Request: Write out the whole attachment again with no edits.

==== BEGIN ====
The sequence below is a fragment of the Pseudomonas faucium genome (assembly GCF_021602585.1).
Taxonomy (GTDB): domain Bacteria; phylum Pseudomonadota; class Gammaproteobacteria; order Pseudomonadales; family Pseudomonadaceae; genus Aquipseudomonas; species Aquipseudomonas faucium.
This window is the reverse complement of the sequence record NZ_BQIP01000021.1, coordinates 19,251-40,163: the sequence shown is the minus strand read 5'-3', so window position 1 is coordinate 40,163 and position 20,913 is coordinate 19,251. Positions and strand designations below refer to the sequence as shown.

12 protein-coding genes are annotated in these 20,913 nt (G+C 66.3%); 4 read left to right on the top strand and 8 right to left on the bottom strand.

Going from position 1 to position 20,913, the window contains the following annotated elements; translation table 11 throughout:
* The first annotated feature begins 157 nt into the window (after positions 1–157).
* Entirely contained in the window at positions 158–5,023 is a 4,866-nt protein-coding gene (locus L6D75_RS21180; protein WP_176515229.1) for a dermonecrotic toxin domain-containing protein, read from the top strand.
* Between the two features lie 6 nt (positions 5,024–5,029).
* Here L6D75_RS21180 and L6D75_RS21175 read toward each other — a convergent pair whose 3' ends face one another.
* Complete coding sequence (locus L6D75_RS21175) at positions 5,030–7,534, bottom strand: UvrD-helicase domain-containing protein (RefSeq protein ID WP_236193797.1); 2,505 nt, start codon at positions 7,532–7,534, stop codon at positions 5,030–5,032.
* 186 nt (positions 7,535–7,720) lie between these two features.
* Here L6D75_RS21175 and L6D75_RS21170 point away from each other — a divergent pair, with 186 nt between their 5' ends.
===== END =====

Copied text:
The sequence below is a fragment of the Pseudomonas faucium genome (assembly GCF_021602585.1).
Taxonomy (GTDB): domain Bacteria; phylum Pseudomonadota; class Gammaproteobacteria; order Pseudomonadales; family Pseudomonadaceae; genus Aquipseudomonas; species Aquipseudomonas faucium.
This window is the reverse complement of the sequence record NZ_BQIP01000021.1, coordinates 19,251-40,163: the sequence shown is the minus strand read 5'-3', so window position 1 is coordinate 40,163 and position 20,913 is coordinate 19,251. Positions and strand designations below refer to the sequence as shown.

12 protein-coding genes are annotated in these 20,913 nt (G+C 66.3%); 4 read left to right on the top strand and 8 right to left on the bottom strand.

Going from position 1 to position 20,913, the window contains the following annotated elements; translation table 11 throughout:
* The first annotated feature begins 157 nt into the window (after positions 1–157).
* Entirely contained in the window at positions 158–5,023 is a 4,866-nt protein-coding gene (locus L6D75_RS21180; protein WP_176515229.1) for a dermonecrotic toxin domain-containing protein, read from the top strand.
* Between the two features lie 6 nt (positions 5,024–5,029).
* Here L6D75_RS21180 and L6D75_RS21175 read toward each other — a convergent pair whose 3' ends face one another.
* Complete coding sequence (locus L6D75_RS21175) at positions 5,030–7,534, bottom strand: UvrD-helicase domain-containing protein (RefSeq protein ID WP_236193797.1); 2,505 nt, start codon at positions 7,532–7,534, stop codon at positions 5,030–5,032.
* 186 nt (positions 7,535–7,720) lie between these two features.
* Here L6D75_RS21175 and L6D75_RS21170 point away from each other — a divergent pair, with 186 nt between their 5' ends.